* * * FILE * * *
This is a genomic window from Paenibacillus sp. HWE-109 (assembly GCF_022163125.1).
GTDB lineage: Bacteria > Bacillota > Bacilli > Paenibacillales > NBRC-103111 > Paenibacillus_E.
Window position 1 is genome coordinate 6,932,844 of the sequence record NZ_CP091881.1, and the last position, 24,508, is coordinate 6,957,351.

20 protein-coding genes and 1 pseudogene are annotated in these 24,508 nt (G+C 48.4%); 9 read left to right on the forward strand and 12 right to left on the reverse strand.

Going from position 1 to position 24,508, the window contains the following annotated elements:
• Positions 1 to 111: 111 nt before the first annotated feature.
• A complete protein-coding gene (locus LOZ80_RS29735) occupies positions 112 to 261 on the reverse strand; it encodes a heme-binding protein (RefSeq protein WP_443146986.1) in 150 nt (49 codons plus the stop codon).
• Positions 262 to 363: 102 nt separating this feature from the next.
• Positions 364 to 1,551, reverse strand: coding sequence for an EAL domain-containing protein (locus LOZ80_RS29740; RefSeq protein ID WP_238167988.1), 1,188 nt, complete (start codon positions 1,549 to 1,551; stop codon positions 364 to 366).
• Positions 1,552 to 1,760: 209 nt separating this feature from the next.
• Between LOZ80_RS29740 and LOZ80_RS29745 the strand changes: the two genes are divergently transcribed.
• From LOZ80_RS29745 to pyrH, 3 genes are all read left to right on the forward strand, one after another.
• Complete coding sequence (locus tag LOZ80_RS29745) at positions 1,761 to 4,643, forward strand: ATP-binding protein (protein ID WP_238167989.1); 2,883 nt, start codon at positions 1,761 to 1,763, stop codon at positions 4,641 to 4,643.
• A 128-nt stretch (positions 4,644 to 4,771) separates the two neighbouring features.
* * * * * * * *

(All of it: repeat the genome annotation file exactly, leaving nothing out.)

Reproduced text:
This is a genomic window from Paenibacillus sp. HWE-109 (assembly GCF_022163125.1).
GTDB lineage: Bacteria > Bacillota > Bacilli > Paenibacillales > NBRC-103111 > Paenibacillus_E.
Window position 1 is genome coordinate 6,932,844 of the sequence record NZ_CP091881.1, and the last position, 24,508, is coordinate 6,957,351.

20 protein-coding genes and 1 pseudogene are annotated in these 24,508 nt (G+C 48.4%); 9 read left to right on the forward strand and 12 right to left on the reverse strand.

Going from position 1 to position 24,508, the window contains the following annotated elements:
• Positions 1 to 111: 111 nt before the first annotated feature.
• A complete protein-coding gene (locus LOZ80_RS29735) occupies positions 112 to 261 on the reverse strand; it encodes a heme-binding protein (RefSeq protein WP_443146986.1) in 150 nt (49 codons plus the stop codon).
• Positions 262 to 363: 102 nt separating this feature from the next.
• Positions 364 to 1,551, reverse strand: coding sequence for an EAL domain-containing protein (locus LOZ80_RS29740; RefSeq protein ID WP_238167988.1), 1,188 nt, complete (start codon positions 1,549 to 1,551; stop codon positions 364 to 366).
• Positions 1,552 to 1,760: 209 nt separating this feature from the next.
• Between LOZ80_RS29740 and LOZ80_RS29745 the strand changes: the two genes are divergently transcribed.
• From LOZ80_RS29745 to pyrH, 3 genes are all read left to right on the forward strand, one after another.
• Complete coding sequence (locus tag LOZ80_RS29745) at positions 1,761 to 4,643, forward strand: ATP-binding protein (protein ID WP_238167989.1); 2,883 nt, start codon at positions 1,761 to 1,763, stop codon at positions 4,641 to 4,643.
• A 128-nt stretch (positions 4,644 to 4,771) separates the two neighbouring features.